From then until the hour of sasi (11th of the 24th period), the bride offers devoted prayers to the Heavenly Lord Hanul and to Buddha, along with a bowl of jeonghwasu (fresh water from the well), asking for her groom’s survival. But that night, on the hour of haesi (23rd of the 24th period), a shorthaired man indeed comes and delivers news of the groom’s passing. The bride lets down her hair and heads to her in-laws, where she sustains herself on water and weeps for three days. Even after the groom is buried, the bride continues to weep and the mournful sound of her keening reaches the ears of Okhwangsangje (Great Emperor of Jade), who orders the Saint of Hwanggeumsan (Golden Mountain) to look into the matter. The saint comes to Bride Cheongjeong and begs for money, and the bride responds that she will give him all the money he asks for if only she could meet her groom just once. Moved by her devotion, the saint gives the bride a hollowed-out whole gourd and tells her to fetch fresh water from the well and go pray at the groom’s grave for three days, on her bedding spread out in front of the grave, dressed in her wedding gown. After three days of devoted praying, the groom appears before her, but when the bride tries to hold his wrist, he disappears. The bride calls out in a loud voice to the divine monk, praying that she see her husband again. At this, the Saint of Golden Mountain instructs her to pull out strands of her hair and tie them into rope with three thousand knots, then take the rope to the Geumsang Temple on Mt. Annae, tie one end on the prayer hall of the temple, the other in mid-air, and tells the bride that after making a hole in each of her palms, if she can manage to withhold her screams even when three thousand little girls pull up and down with all their might, she will be able to meet her husband. The bride does as instructed by the divine monk and finally her husband appears, but when she tries to hold him, he disappears again. The bride weeps in sorrow and the divine monk appears again to give her new instructions, to squeeze oil from five mal of sesame, perilla seeds, and castor beans, and rub the oil on her hands until all the oil is gone, then pray at the temple after lighting her ten fingers. The bride does as instructed and prays at the temple with her ten fingers aflame, at which Yeomnadaewang (Great King Yeomna) of the underworld commands Groom Dorang to go and put out the fire at Geumsag Temple, and the groom appears at the temple from behind the Buddha, but as the bride again tries to hold him, he once again disappears. When the bride appeals again, the divine monk instructs that if she successfully builds a pass on Mt. Annae to Geumsang Temple without using any tools, she will be able to meet her husband. The bride works with her half-burned fingers to make a path, weeding and sorting out rocks and evening the soil, but faints upon reaching the peak of the mountain. After a long time, she regains consciousness and resumes work on the path, when she encounters a boy in a straw hat heading up from the other side of the mountain, working on making a path, and the boy turns out to the husband that she has so longed to meet. Determined to never part again, she pretends not to see him until he comes close and she holds him tight, not letting go this time. The groom recognized his bride and tells her, “Your devotion has moved the heavens and the Great King Yeomna has ordered me to build this pass, and when it is completed, I shall be born again into the human world. Now that the pass is completed, we can begin our life together.”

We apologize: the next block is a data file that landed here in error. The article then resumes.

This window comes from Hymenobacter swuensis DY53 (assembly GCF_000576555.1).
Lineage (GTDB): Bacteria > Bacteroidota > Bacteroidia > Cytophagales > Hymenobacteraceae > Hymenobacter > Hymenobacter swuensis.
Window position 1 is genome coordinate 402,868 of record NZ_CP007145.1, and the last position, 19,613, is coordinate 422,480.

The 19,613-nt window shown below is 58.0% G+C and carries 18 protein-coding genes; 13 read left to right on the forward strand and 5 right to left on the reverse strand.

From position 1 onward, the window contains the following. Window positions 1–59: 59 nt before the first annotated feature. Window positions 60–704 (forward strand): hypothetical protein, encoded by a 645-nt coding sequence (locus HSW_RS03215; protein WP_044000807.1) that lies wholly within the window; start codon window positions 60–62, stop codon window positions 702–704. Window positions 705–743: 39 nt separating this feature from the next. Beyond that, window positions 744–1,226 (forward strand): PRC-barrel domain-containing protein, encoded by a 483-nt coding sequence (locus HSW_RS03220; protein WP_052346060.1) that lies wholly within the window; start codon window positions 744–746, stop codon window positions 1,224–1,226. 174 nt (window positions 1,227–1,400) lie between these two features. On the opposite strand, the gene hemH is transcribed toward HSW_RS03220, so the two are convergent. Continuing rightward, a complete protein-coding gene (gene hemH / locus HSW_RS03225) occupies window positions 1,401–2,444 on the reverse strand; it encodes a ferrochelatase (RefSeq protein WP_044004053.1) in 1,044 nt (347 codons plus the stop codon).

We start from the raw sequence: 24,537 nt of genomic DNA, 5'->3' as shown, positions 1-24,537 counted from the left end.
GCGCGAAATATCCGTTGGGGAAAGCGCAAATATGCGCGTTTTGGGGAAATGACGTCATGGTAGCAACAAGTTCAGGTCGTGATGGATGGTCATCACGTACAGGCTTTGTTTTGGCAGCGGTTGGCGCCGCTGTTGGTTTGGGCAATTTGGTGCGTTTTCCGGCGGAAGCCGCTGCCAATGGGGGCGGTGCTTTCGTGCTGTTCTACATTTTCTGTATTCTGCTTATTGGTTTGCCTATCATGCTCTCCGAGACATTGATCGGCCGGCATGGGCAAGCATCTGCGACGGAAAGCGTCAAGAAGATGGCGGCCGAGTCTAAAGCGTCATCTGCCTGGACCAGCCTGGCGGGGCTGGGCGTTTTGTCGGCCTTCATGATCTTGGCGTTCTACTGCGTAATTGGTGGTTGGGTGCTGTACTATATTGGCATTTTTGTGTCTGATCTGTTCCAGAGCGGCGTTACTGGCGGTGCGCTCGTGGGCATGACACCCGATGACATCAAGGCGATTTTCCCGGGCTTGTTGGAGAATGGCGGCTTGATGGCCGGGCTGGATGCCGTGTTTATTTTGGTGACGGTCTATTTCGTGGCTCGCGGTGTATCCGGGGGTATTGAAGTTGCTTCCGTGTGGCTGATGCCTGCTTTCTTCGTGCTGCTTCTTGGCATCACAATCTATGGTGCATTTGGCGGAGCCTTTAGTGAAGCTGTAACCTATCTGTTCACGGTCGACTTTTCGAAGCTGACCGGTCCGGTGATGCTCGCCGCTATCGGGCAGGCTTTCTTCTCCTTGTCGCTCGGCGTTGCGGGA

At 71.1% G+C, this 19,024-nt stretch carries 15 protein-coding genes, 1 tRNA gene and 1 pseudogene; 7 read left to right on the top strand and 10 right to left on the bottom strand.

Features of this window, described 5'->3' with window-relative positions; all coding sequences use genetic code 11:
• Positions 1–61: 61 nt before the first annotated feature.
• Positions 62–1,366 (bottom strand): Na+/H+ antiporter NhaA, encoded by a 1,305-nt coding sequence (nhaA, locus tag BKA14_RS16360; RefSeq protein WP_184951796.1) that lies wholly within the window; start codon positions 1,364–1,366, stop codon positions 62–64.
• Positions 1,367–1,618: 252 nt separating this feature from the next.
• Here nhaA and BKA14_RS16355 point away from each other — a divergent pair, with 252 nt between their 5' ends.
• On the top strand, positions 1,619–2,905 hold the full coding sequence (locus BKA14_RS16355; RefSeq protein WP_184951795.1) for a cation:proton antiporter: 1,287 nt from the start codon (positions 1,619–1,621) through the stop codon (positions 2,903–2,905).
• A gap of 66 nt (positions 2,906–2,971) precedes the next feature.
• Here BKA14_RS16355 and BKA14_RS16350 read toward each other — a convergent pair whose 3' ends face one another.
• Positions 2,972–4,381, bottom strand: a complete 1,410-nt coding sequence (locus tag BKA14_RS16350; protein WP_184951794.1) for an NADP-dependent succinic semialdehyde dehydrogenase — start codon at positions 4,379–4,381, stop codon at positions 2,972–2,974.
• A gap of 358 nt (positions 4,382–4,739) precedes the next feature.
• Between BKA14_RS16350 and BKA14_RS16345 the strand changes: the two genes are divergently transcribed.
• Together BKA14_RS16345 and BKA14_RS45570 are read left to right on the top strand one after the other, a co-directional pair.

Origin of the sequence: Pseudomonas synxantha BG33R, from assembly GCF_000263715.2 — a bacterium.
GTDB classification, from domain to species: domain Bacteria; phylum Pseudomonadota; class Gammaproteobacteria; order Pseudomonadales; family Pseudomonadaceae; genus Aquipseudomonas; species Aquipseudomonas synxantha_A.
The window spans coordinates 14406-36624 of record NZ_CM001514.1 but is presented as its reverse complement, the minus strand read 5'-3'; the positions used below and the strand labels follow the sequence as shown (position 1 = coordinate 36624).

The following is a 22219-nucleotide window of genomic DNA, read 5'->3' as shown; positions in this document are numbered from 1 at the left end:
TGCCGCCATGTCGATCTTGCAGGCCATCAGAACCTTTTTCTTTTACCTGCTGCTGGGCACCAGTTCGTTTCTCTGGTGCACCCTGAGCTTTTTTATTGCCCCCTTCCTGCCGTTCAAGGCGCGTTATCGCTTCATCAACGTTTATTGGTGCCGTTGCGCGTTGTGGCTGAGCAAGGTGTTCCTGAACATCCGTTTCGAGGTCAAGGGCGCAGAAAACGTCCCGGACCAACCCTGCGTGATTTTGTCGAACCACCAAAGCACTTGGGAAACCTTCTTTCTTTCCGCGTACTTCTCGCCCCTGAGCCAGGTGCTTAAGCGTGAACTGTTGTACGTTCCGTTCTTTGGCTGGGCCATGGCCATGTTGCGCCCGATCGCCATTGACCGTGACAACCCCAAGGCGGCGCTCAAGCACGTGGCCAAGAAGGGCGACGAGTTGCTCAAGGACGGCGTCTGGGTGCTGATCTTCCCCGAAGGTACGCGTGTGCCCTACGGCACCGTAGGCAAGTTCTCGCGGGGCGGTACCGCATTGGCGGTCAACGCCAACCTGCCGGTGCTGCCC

On their way back home, Groom Dorang and Bride Cheongjeong come across a bridge. The bride is the first to cross, after which the groom follows but a sudden gust wraps around him, pushing him off the bridge and into the water below. The groom calls ups to the bride, “To be with me, you have to return home and take a strip of silk cloth, three ja and three chi in length, and tie one end on the needle juniper tree planted by my great-great-great grandfather, and tie the other end to your neck to end your life. It is only in death, in the underworld, that we shall be together. Such fate has befallen me as a punishment for my grandfather’s crimes of material greed and murder.”